O&I Subcommittee Chair Griffith: “Americans Need More Reliable Access to Life Saving Drugs”

Washington, D.C. — Subcommittee on Oversight and Investigations Chair Morgan Griffith (R-VA) delivered the following opening remarks during today’s Oversight and Investigations Subcommittee hearing titled “Examining the Root Causes of Drug Shortages: Challenges in Pharmaceutical Drug Supply Chains.”

Excerpts and highlights below:


“This morning’s hearing will examine the very serious and growing problem of prescription drug shortages.

“Americans need more reliable access to life saving drugs.

“According to the American Society of Health System Pharmacists we currently have over 247 active drug shortages.

“Between 2021 and 2022 drug shortages increased by almost 30%.

“It is unbelievable that in our great country there is a shortage of drugs to treat childhood cancer and that is just one example.

“It's even more galling when you consider that most shortages are in the generic drug space where there should be competition.

“The median price of a drug in shortage between 2013 and 2017 was less than 9 dollars per treatment dose.

“Generic drugs account for 90% of all prescriptions, but only 17% of drug spending.

“Generics are perhaps the only significant segment of our healthcare industry where costs haven’t increased faster than inflation.”


“The generic pharmaceutical industry is plagued with a myriad of issues leading to drug shortages.

“We have an economic environment so unappealing to manufacturers that life-saving drugs are produced by one, or at most, two companies worldwide, often at an unsustainable, artificially low price.

“There is a broad consensus that the root cause of drug shortages is a profound market failure caused by economic forces unique to the drug market.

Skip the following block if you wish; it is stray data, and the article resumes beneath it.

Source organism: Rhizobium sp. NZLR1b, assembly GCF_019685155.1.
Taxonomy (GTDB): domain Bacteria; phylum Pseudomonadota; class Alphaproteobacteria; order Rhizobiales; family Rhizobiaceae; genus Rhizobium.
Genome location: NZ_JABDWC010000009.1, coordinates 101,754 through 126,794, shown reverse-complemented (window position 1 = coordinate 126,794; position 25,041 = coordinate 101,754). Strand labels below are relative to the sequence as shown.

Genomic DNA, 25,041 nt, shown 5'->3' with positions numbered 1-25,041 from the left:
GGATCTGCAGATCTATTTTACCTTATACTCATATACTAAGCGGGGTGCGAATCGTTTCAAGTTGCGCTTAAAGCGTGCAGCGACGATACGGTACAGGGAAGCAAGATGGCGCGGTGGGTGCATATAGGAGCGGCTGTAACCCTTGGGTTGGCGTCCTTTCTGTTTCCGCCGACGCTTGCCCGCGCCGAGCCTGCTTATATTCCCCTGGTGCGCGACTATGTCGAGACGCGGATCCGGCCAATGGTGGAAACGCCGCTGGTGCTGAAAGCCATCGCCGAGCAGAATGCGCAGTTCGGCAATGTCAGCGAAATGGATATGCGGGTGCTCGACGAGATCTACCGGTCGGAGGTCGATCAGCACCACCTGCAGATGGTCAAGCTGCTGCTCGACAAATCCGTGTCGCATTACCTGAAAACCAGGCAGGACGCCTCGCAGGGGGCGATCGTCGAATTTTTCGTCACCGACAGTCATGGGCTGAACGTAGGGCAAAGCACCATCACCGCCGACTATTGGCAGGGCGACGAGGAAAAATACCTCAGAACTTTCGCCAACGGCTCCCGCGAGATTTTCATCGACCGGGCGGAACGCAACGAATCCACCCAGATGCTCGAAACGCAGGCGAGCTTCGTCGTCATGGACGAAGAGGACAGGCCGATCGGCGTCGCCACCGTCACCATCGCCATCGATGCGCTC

“Middlemen such as Pharmaceutical Benefit Managers or Group Purchasing Organizations do not care to look for ways to mitigate shortages.

“By one count, for every 100 dollars spent on a generic prescription drug 44 dollars go to a middleman.

“The three largest Pharmaceutical Benefit Managers control around 80% of the commercial drug sales.

“The four largest Group Purchasing Organizations control 90 percent of the medical supply market and have massive market power.

“They could help end drug shortages by prioritizing generic drugs availability and quality.

“Instead, they use their market power to force ‘race to the bottom pricing’ without consideration for quality or availability.

“Their contracts with generic drug manufacturers consist of a ‘take it or leave it’ approach.

“Leaving the generic manufacturer, the option to either comply or lose access.”


“Over the past 10 years, the United States has seen dozens of generic drug manufacturing facilities close. And this shortage problem isn’t limited to just closings.

“The typical generic drug has just two manufacturing facilities.

“We currently do not fully utilize the factories we have. As Professor Sardella’s notes, we only use about half of our current generic manufacturing capacity.

“We now have fewer manufacturing facilities both in the U.S. and globally and our supply chain has proven to be fragile and vulnerable to disruption.

“Forty percent of generic drugs are made at just a single facility. Thus, even the temporary shutdown of a single facility triggers a shortage.

“We are also far too dependent on foreign countries for generic drugs and active pharmaceutical ingredients, or API, especially China and India.

“Our dependence on China represents a serious national security risk.

“China’s new interpretation of its national security law may make FDA’s already anemic inspection program in that country a crime.”


“As we are holding this hearing, FDA Commissioner Califf is appearing before our Health Subcommittee.

“All too often his agency has made drug shortages worse and left us more vulnerable.

“The FDA’s response to shortages is to allow for foreign made generics and API to come unfettered to the US market.

“The FDA claims to be focused on collecting information, but it does not effectively use the information it already has.

“We need an FDA that prioritizes applications from U.S. manufacturers and gives companies the flexibly to address shortages with resources based here.

“Solving drugs shortages is going to require an all-of-the-above approach.

“Purchasers of generic drugs must incentivize quality and reliability in generic drugs. And we must always keep in mind the human toll of drug shortages.

“I look forward to hearing from our witnesses today who are all working in innovative ways to help solve drug shortages.”